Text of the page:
By ZEINAB NAJM
Sunday Times Newspapers
RIVERVIEW — The city’s approved resolution to place an advisory question regarding the operation capacity within the existing landfill did not meet the deadline to appear on the November general election ballot.
During an Aug. 9 study session, the City Council discussed the option to offset the potential loss of revenue at the Riverview Land Preserve if it were to close. The council unanimously passed the resolution, but because the vote took place at a study session and not meeting it was not official.
The county’s deadline to add the question’s ballot language to the Nov. 2 ballot was by 4 p.m. Aug. 10. Mayor Andrew Swift called a special council meeting for noon Aug. 11 where the council voted again to approve the language, but the Wayne County Clerk did not accept the city’s application for the advisory question.
This move by the council comes after the Wayne County Solid Wast Planning Division and Facility Inclusion Committee voted to hold off on approving the expansion of the landfill following a lengthy discussion and consideration of public input.
During the more than three-hour meeting Aug. 2, committee members heard a presentation from city officials as well as public concerns and comments from Downriver elected officials.
Wayne County Environmental Services Division Director Patrick Cullen listed multiple items in a memo that Riverview would have to address before the county would consider the plan again.
The city will now have time to work on a revised plan application for the expansion. If submitted, an additional notification to all potential affected parties along with a 30-day comment period is required as part of the process. Another meeting will be held by the committee for approval or denial two weeks after the public comment period ends.
Staff of the Wayne County Department of Public Services’ Environmental Services Division completed a review of the application which would expand the landfill eastward on about 45 acres of city-owned golf course property.
“ESD staff finds that the Riverview Land Preserve Cell 8 expansion is not consistent with the WCSWMP as proposed and recommends that the FIC requests the applicant submit a revised proposal that adequately addresses the concerns raised by Wayne County and the potentially affected parties,” the county’s memo said.
At the Aug. 9 study session, City Manager Douglas Drysdale briefly went over a financial plan that was developed and presented to the city council in January 2019 and discussed at the study session in February 2019.
“The land preserve provides approximately $3.5 million in operating transfers for city services, the bulk of that about $2.6 million goes to the general fund, about $350,000 — at the time — was going to the rubbish fund; and another $500,000 to capital improvements and equipments which help maintain our buildings and parks,” he said. “Under the 2018 taxable value, it was about 11.5 mills and is still roughly about 11 mills.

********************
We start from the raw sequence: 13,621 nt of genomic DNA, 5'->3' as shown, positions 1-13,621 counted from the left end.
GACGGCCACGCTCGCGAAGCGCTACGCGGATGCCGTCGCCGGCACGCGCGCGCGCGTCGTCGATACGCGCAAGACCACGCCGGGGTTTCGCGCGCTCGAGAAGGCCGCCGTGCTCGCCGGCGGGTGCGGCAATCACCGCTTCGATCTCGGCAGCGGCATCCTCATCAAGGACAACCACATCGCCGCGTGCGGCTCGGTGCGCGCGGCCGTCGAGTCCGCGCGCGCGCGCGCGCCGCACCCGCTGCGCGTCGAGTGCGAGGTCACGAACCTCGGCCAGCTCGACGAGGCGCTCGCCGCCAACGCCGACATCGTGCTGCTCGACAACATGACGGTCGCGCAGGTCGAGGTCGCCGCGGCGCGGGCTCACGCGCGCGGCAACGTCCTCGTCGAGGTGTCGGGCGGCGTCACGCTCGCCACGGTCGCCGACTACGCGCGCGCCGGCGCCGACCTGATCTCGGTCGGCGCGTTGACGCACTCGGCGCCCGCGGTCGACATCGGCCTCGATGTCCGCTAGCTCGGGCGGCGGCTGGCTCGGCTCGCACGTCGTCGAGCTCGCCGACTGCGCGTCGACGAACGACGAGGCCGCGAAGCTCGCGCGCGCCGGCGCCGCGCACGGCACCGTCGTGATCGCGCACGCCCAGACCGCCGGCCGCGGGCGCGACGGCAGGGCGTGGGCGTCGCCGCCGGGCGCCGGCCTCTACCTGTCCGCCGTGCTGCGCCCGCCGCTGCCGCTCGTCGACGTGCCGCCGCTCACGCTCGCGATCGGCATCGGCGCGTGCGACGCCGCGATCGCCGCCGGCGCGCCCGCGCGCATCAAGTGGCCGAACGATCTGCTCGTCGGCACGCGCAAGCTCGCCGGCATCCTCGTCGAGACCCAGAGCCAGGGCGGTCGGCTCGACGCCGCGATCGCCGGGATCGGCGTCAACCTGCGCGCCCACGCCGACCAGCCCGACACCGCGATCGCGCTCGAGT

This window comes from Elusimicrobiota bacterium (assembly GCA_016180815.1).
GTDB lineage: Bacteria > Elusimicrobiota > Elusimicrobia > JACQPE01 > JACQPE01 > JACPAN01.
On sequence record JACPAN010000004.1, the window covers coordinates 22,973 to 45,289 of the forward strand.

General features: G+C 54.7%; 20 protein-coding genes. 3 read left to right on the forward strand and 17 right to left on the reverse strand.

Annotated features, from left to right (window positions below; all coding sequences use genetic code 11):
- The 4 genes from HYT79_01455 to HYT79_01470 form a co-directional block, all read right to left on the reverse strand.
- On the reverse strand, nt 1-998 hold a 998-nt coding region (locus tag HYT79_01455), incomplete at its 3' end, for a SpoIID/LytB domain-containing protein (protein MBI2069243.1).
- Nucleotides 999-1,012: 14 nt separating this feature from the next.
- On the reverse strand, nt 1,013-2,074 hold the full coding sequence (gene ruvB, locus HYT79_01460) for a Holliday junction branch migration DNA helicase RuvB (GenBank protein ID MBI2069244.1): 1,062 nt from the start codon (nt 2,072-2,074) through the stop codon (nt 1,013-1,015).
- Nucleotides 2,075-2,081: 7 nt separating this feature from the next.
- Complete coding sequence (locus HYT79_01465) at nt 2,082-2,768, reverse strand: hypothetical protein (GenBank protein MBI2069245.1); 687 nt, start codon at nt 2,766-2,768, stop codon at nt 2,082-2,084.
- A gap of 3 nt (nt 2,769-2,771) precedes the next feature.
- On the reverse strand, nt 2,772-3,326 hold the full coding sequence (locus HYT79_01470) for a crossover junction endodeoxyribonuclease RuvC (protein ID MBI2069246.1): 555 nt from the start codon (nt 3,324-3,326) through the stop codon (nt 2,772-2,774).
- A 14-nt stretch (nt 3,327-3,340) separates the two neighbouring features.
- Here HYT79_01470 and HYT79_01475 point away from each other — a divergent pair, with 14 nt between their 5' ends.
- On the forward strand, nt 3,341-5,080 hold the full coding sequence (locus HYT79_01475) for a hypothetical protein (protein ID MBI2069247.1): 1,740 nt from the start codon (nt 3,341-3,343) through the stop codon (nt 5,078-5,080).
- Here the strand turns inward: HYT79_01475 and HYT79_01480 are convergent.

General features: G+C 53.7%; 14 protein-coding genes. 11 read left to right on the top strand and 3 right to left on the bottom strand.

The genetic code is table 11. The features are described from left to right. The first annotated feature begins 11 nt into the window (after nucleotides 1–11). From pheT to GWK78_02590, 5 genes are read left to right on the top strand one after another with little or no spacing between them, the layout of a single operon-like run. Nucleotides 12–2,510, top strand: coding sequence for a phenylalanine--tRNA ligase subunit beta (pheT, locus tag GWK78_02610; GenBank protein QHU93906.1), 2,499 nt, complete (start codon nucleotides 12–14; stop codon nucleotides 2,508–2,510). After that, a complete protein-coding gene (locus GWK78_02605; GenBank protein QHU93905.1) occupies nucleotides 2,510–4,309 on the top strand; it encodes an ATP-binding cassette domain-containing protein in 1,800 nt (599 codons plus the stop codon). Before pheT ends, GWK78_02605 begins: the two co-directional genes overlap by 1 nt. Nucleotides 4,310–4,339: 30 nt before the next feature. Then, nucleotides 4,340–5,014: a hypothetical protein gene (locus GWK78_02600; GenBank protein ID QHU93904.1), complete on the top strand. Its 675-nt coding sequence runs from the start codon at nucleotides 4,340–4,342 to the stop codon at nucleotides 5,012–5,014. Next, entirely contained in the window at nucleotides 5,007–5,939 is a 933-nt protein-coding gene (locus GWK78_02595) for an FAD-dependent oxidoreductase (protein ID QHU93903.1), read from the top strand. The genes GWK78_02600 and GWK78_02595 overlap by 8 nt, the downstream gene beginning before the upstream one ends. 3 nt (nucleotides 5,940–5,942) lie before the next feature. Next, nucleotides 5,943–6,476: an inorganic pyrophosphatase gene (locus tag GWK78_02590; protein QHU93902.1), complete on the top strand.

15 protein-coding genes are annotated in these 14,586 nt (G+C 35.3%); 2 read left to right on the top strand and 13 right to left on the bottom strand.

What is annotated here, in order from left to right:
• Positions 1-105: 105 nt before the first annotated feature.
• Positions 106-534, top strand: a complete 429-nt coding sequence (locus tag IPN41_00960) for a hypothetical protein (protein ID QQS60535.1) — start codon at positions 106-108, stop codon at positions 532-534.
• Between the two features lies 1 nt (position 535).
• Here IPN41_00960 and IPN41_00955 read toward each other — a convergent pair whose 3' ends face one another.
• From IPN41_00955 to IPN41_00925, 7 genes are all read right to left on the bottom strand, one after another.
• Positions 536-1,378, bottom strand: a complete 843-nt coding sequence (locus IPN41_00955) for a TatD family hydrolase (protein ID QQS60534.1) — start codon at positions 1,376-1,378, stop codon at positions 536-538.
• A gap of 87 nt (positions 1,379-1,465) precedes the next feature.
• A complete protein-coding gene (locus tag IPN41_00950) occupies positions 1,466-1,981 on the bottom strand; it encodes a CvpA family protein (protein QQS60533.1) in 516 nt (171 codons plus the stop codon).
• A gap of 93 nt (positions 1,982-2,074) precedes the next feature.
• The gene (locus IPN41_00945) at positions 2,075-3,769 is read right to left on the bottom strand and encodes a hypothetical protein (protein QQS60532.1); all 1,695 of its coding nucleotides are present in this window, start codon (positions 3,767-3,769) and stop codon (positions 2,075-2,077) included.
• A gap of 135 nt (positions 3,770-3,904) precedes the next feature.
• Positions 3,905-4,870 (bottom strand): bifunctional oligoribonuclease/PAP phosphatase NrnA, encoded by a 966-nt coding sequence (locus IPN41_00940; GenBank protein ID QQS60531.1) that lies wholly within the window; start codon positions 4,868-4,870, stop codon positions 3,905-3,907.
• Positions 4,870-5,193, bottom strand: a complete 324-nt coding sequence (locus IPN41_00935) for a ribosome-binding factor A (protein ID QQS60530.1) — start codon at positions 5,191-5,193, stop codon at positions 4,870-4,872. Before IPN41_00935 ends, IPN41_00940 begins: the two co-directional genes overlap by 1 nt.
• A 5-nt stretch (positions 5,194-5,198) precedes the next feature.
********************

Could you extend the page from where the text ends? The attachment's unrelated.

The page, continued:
Updated financial options were presented by Drysdale.
“Under our taxes, our general operating millage for the city is about 16.2 mills, .7 of that is given to the road funds so we can improve streets,” he said. “Another .8 is given to the library for their operations. So, one thing we can do is take those millages and put them back into the general fund. That would provide approximately $600,000 of revenue back into the general fund. The offset of that, of course, is fewer road repairs and no more library.”
With the rubbish fund, the city is allowed to levy a millage by law to the residents for trash collection, but the city has always paid for that out of the land preserve funds. Drysdale said that levy would be approximately 1.3 to 1.4 mills that would be added to the tax bills in today’s dollars.
“When the landfill closes, the waste will have to be hauled away some place further and we will have to pay the disposal costs,” he said. “Our best guess is that 1.3 mills will jump up to 2 mills that will be charged to the residents.”
He added, “at the time, we talked about a public safety millage since then we have gotten approval for a 10-year millage for the Fire Department and that was just to hire eight full time employees and not to increase and offset some of this loss in revenue.”
Another option was renewable gas revenues.
“We have a plant we are working with a couple developers to take the gas from our landfill and run it through a system that will cleanse it, scrub it and be able to put it back into the system as renewable gas with natural gas,” Drysdale said. “We also talked about residential development, currently there are three areas that we own property — where single homes can be built with taxable value to provide property tax revenue.”
The RLP is at 20863 Grange Road but the landfill expansion site is along King Road.
According to a RLP summary release, the current attempt to expand the landfill is not the first one, as it has been rejected prior. More than 30 people are employed by the RLP.
(Zeinab Najm can be reached at [email protected])